# Homework Help: Arcs and possible trig

1. Mar 6, 2010

### Venito

I have not done any maths for a very long time now. And have forgotten a lot of what I learned. Right now I am having to get back into it again. And cant get my head around this problem.

1. The problem statement, all variables and given/known data

Two people 1.8m tall walk directly away from each other until they can no longer see each other. [Due to the curvature of the earth radius of about 6378km]

The part of this question I don't get which I am trying to find is how to get this part.

Assuming nothing else blocks their view, how far do they have to walk to not see each other? [Hint look for the length of the arc.]

2. Relevant equations

Dont know how to show my working out. I am in the diagram stage. And trying to get a formula. Just cant remember fully what I am doing.

3. The attempt at a solution

For a attempt, well I get know were. And my txt books are no help. All talking about it in graph format.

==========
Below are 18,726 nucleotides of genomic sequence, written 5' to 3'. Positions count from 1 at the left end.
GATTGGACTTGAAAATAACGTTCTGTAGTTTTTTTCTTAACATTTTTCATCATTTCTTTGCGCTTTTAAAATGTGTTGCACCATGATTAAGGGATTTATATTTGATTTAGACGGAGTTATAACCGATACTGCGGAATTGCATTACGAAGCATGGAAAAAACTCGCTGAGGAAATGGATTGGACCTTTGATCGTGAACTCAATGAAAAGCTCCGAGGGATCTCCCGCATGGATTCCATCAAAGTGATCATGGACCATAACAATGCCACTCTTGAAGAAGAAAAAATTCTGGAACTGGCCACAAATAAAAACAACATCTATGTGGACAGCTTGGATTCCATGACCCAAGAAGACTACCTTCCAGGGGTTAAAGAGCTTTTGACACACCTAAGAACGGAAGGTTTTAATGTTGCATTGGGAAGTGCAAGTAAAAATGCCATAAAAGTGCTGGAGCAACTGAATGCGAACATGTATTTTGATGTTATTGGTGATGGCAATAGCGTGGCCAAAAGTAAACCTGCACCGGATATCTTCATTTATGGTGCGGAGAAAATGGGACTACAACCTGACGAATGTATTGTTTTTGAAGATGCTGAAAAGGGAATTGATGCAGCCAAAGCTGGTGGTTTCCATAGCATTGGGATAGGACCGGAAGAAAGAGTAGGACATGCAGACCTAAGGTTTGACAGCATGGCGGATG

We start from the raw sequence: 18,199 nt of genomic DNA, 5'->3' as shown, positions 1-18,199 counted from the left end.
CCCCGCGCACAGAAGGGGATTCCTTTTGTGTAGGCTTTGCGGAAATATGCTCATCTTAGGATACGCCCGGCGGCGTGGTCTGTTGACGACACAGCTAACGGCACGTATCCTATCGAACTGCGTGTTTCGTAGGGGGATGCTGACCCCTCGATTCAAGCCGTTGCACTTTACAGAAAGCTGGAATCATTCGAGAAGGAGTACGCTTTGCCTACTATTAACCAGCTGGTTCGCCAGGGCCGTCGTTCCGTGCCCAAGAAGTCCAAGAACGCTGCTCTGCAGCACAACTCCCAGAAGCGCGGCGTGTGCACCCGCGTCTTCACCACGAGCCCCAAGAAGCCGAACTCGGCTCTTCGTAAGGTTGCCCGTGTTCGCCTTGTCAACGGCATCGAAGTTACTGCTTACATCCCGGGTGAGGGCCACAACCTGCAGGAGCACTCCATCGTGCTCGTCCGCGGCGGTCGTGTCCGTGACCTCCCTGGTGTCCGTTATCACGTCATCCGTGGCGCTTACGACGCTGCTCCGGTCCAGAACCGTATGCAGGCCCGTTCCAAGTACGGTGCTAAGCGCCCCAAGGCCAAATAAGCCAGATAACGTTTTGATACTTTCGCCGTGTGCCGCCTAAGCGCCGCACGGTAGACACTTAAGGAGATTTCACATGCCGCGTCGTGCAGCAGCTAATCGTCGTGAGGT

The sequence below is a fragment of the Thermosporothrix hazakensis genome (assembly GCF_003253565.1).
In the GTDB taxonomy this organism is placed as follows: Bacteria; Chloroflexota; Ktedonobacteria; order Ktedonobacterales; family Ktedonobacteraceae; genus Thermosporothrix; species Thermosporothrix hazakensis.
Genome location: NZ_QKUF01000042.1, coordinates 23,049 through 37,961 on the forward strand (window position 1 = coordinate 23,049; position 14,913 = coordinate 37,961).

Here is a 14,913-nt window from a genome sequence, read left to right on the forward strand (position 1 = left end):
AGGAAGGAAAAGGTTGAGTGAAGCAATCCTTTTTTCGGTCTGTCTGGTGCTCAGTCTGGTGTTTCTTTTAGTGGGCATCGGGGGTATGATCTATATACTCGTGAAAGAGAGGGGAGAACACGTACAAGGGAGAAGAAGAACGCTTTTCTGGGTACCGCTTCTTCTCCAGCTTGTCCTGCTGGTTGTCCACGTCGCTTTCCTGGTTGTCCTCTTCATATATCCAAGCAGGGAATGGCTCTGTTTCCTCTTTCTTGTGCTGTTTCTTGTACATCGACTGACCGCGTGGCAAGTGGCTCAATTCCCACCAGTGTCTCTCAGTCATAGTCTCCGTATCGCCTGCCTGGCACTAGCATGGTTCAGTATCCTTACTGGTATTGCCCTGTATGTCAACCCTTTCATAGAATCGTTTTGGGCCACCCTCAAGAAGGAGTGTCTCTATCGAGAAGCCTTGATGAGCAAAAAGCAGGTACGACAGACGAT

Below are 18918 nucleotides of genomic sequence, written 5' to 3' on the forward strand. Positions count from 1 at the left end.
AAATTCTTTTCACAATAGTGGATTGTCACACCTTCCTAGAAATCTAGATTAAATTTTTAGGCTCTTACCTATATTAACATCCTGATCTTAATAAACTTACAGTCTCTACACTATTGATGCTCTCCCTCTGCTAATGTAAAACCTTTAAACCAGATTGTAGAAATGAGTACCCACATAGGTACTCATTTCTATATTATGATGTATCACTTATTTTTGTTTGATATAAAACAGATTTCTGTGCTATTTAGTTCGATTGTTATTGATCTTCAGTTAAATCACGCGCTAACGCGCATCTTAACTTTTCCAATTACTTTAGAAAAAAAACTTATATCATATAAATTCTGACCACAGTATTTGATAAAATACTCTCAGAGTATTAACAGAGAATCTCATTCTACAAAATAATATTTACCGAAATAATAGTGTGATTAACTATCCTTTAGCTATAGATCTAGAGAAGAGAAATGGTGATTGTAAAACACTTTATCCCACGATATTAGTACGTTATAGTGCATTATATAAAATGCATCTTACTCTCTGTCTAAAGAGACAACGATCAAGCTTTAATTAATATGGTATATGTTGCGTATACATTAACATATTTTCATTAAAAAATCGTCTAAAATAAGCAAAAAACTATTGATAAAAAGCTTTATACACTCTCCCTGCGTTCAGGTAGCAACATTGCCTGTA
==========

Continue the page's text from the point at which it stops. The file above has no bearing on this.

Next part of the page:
1. The problem statement, all variables and given/known data

2. Relevant equations

3. The attempt at a solution

2. Mar 6, 2010

### Mentallic

Ok, in your diagram you can simplify things by noticing the symmetry of the landscape between each person. You should draw up one man, the curvature of the Earth, and his line of view from the top of his head just brushing passed the Earth (just as he's about to lose sight of the other man).

You will need to include the centre of the Earth and create a radius to the man and to the point where the line of sight touches the Earth. This line of sight will be tangent to the circle (Earth) and remember that tangents to circles are perpendicular to the radius. That is, you're now dealing with a right-triangle.
Let $\theta$ be the angle subtended at the centre of the Earth, r (radius of Earth) be the adjacent side, and r+1.8 (since this is the height of the man and the radius of the Earth) be the hypotenuse. Now using trigonometry, you can find $\theta$ in terms of the radius and the height of the man.

Lastly, there is a rule that says the length of an arc is $r\theta$. But remember that the length of the arc in this case is half the length of the actual distance required for the men to walk away from each other (since we're dealing with only one symmetrical half of the problem).

Can you take it from here?